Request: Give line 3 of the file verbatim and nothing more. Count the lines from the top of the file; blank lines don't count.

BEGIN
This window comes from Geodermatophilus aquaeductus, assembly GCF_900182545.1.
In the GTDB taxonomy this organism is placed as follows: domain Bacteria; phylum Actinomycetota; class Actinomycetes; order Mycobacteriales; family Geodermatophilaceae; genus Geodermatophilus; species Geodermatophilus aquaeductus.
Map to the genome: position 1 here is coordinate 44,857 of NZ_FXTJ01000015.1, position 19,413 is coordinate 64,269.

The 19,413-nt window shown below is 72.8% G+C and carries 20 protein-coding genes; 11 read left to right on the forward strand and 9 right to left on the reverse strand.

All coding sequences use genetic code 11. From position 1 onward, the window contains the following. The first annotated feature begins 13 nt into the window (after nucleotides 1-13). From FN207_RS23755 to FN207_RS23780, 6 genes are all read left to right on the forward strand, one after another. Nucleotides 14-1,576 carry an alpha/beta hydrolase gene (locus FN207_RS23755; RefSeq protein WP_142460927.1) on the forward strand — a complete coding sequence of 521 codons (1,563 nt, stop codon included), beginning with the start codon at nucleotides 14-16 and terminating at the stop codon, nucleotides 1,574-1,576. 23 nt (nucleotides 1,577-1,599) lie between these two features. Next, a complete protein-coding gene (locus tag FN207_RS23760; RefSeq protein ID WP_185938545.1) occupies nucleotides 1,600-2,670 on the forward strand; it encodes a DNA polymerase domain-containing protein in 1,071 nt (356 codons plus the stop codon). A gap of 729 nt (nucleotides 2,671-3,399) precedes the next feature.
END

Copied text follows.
Map to the genome: position 1 here is coordinate 44,857 of NZ_FXTJ01000015.1, position 19,413 is coordinate 64,269.